12. I find the controversy absurd on a number of levels. First, the level of emotional maturity on display by both the judge and the attorney in this case is an embarrassment. Second, the discretionary banning of pins determined by a court to be unduly political is an invitation to arbitrariness. Third, the focus of both the lawyer and the judge should be directed strictly to the substantive legal issues intended to be heard.

    I have accumulated a number of pins over the years. There are my old Knights of the Altar pin from my altar boy days, my Jaycees past president pin, American flag pins, miscellaneous pins of forgotten origin and a series of pins I receive annually attached to a cordial letter from the Florida Supreme Court thanking me for legal aid work. I choose to wear none of them, but only because I do not wish either a judge or a jury to make judgments about my case or my client based upon irrelevant considerations. Having said that, I believe the decision as to whether to wear any sort of lapel pin should be a matter for the wearer.

    In this instance, the judge objected to the pin not because it was political, but because he disliked the political message. The lawyer’s refusal to remove the pin was an act of petulant and shortsighted defiance. Neither actor has reason to be proud.

  13. @Don

    You said, ” If you are going to let the unaltered flag pin in the courtroom, you have to let in the BLM flag pin.”

    No you don’t. There isn’t any such rule. That is only your opinion. The Court does not have to be “neutral” towards the American flag. Sheeesh, the Judge swore an oath to obey, serve, and protect the United States Constitution. Of America. The Court does not have to pretend that it is either “non-American” nor “non-biased in favor of America.”

    What you propose is the “fairness” argument of a child, who thinks Mommy must treat all her kids exactly the same. Sooo, if Johnny gets Straight A’s and gets a $10 bill, and Suzie gets straight C’s and gets squat, then OMG they aren’t being treated the same!

    The kind of “fairness” that you advocate is the basis of the idiocy which demands that we not discriminate in favor of Americans vis a vis illegal aliens! That we must somehow treat everybody the same. Hogwash! Citizenship laws are by their very nature DISCRIMINATORY! They favor the citizen over the non citizen.

    What your opinion does is to blur distinctions to the point to where there are little or no standards about anything,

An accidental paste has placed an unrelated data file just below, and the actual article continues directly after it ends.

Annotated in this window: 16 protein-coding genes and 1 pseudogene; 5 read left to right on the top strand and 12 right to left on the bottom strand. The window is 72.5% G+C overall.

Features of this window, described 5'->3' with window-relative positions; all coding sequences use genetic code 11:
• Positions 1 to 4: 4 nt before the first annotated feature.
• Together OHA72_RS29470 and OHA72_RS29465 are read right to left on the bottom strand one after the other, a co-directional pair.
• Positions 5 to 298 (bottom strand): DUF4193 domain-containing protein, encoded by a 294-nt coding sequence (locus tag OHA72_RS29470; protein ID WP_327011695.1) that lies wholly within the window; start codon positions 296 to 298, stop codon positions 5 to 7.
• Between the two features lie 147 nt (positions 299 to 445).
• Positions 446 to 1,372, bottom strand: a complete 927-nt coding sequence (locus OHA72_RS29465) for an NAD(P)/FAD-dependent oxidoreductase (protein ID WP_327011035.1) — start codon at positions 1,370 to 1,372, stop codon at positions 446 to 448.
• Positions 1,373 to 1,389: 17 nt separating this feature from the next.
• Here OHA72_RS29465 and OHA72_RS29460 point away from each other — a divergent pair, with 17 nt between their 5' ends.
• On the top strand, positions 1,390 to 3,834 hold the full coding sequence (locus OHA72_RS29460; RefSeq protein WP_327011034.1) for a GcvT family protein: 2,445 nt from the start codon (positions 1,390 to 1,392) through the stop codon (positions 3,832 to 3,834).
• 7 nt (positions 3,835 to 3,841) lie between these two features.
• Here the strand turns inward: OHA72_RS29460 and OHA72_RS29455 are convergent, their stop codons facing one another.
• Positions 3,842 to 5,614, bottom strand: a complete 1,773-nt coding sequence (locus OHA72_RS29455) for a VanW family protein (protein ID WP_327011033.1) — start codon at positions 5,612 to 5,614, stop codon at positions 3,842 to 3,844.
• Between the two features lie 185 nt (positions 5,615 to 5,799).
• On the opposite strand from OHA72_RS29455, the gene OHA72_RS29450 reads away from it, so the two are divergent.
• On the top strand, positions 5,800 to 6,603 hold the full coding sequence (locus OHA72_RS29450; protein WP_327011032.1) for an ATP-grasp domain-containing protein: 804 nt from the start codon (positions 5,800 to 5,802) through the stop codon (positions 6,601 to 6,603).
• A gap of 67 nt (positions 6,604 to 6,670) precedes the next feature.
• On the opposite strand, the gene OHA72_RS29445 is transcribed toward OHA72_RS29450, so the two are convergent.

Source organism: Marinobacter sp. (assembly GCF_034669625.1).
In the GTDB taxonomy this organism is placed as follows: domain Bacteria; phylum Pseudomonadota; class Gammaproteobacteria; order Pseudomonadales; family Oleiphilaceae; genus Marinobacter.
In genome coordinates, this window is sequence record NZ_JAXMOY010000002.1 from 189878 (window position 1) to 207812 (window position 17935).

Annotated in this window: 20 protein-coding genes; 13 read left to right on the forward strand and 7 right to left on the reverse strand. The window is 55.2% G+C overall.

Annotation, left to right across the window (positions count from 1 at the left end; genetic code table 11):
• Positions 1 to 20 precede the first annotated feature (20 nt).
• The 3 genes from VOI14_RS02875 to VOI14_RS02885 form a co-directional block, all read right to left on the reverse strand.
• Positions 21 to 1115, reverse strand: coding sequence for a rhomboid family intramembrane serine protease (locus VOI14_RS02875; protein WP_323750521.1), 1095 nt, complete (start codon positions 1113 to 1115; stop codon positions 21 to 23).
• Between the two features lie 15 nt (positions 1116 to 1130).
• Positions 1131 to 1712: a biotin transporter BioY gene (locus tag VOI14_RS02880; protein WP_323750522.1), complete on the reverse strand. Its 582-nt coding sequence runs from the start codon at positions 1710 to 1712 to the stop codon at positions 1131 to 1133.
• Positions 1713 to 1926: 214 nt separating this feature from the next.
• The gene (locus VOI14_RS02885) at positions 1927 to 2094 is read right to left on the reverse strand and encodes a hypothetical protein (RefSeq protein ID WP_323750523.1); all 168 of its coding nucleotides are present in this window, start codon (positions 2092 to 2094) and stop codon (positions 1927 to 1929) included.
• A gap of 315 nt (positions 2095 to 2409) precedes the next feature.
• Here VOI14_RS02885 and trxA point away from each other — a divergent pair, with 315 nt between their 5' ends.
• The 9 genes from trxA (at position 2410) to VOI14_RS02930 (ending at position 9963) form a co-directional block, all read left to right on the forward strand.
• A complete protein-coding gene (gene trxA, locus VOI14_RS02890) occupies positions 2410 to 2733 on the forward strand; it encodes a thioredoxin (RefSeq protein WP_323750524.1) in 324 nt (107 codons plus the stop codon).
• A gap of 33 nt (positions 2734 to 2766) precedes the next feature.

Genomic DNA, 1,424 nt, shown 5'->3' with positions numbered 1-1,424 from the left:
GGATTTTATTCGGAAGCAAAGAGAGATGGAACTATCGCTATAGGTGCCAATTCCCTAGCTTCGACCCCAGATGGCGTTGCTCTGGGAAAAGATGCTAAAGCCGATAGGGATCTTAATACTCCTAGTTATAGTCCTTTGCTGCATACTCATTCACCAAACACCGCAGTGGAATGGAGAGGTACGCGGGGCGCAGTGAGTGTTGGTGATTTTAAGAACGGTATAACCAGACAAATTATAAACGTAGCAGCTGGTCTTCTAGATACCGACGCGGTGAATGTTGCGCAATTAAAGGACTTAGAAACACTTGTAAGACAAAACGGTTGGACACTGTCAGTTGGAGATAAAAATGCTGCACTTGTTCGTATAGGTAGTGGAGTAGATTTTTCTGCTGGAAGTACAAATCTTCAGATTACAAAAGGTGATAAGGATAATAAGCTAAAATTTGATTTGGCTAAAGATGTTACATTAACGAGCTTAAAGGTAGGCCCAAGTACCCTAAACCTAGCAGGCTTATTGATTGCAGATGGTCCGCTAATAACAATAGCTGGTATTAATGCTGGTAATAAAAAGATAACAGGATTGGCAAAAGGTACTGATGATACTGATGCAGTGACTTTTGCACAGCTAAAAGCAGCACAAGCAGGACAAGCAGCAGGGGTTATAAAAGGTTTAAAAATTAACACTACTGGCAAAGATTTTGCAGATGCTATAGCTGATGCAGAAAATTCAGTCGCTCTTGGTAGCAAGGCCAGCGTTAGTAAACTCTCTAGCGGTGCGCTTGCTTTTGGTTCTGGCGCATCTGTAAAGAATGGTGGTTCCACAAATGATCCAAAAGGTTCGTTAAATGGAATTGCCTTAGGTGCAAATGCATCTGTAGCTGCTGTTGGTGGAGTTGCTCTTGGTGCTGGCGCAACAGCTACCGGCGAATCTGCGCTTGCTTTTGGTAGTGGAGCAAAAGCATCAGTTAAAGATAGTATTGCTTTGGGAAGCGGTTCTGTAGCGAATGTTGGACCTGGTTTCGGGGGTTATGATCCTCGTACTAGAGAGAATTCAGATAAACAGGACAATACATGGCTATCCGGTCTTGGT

Squeeky Fromm
    Girl Reporter

  14. Disagree with you Squeeky. What if someone shows up with a flag pin that has “BLM” in black prominently placed on the pin? If you are going to let the unaltered flag pin in the courtroom, you have to let in the BLM flag pin.

    You may not like the BLM flag pin, but I don’t see how you keep it out if you let in the unaltered flag pin.

    If I’m the judge, no pins. I’d have a US flag in the courtroom and people can pay their respects to the flag without wearing a pin. You can put your pin on outside the courtroom, once you are in front of the press so they can see how patriotic you are.

  15. You can carry the “no pin” thing too far. Most courtrooms I have been in have an American flag, a state flag, some kind of state seal on the wall, with pictures of the governor or the state supreme court outside in the hallway. There is nothing wrong with the American flag in an American court room. And silliness to put that on a par with a “Black Lives Matter” BeeEss pin, or a rainbow flag pin, or a “My Little Pony” button.

    Squeeky Fromm
    Girl Reporter

  16. I think you must ban all pins or let them all in, subject to bans on obscenity, etc. That goes for American flag pins, too. If you let in a US flag pin, do you have to let in flag pins that have been modified to make a point? Both types of pins have a strong “speech” element. I don’t think it is proper to treat them differently.

    Dress codes which are “content neutral ” as to speech are a completely different matter. I have no problem with them, as a general rule. But some judges are nuts. Federal District Court Judge A. Andrew Hauk, now deceased, would berate women attorneys who showed up in his courtroom if they did not wear a dress or skirt. Hillary in her pantsuits would have been jailed for wearing them if she showed up in his courtroom.

  17. “You go girl!” (Straight to the pokey for five days. Let’s she if that cures her of her stupid attack.)

  18. Hooray for the Judge! Black Lives Matter was originally begun when Michael Brown was shot. When proven that Brown had committed crimes and attacked and injured a policeman and never had his hands in the air yelling don’t shoot, BLM continues their disruption. They chain themselves together to block a freeway. What if an ambulance has a critical patient and can’t get through that illegal demonstration? BLM has caused more trouble for interfering with people’s rights. Put her in jail.

  19. Well, “Black Lives Matter” is definitely political, and arguably racist. I wonder what an “All Lives Matter” would imply? That is why it is better to ban all such displays, and concentrate on the legal matters at bar.

    Squeeky Fromm
    Girl Reporter

  20. Certainly, you are correct about Supreme Court precedent. But there was no jury trial involved in this situation, so there was no chance anyone would be appealed to improperly or distracted.

    I think political flag pins and religious symbols are used to influence jurors, but they are allowed. Either all such symbols must be disallowed or there is discrimination on the basis of speech.